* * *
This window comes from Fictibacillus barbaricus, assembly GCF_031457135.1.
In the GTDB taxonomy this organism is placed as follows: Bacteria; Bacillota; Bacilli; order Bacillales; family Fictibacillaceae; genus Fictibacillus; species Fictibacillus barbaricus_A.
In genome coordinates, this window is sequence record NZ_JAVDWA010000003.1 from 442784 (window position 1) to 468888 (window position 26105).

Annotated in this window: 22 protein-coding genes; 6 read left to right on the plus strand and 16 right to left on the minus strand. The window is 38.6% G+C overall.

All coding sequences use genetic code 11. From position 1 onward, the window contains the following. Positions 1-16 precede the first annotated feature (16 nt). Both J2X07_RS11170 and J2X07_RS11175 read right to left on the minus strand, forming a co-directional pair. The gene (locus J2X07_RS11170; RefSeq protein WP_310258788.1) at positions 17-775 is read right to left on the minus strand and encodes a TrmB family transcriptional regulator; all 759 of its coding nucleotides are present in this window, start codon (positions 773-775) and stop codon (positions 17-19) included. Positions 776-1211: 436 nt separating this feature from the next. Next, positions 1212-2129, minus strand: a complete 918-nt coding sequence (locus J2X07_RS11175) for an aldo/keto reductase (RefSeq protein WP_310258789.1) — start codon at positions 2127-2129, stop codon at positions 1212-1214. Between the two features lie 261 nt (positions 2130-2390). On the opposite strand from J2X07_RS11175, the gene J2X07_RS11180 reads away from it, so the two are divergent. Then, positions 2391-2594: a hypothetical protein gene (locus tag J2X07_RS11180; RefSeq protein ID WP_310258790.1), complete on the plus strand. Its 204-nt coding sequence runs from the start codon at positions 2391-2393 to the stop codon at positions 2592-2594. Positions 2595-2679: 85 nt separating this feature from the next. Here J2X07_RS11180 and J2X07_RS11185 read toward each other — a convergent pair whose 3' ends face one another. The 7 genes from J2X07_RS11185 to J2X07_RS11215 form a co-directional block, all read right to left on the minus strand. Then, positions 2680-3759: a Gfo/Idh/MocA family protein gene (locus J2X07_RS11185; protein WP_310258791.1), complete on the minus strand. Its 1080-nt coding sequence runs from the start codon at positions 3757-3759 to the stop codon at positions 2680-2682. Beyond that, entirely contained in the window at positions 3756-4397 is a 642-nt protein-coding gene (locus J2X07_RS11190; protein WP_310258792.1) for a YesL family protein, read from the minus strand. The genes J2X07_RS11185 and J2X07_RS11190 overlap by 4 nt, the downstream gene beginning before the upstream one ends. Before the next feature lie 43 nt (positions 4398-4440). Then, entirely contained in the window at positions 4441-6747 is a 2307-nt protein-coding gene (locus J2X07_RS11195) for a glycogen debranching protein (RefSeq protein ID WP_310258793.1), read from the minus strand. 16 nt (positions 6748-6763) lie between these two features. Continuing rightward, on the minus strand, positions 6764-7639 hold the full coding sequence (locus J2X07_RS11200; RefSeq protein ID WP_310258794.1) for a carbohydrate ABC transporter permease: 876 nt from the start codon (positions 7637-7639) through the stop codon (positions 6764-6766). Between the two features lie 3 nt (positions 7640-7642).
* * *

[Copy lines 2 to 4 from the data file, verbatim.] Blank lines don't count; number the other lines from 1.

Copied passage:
In the GTDB taxonomy this organism is placed as follows: Bacteria; Bacillota; Bacilli; order Bacillales; family Fictibacillaceae; genus Fictibacillus; species Fictibacillus barbaricus_A.
In genome coordinates, this window is sequence record NZ_JAVDWA010000003.1 from 442784 (window position 1) to 468888 (window position 26105).

Annotated in this window: 22 protein-coding genes; 6 read left to right on the plus strand and 16 right to left on the minus strand. The window is 38.6% G+C overall.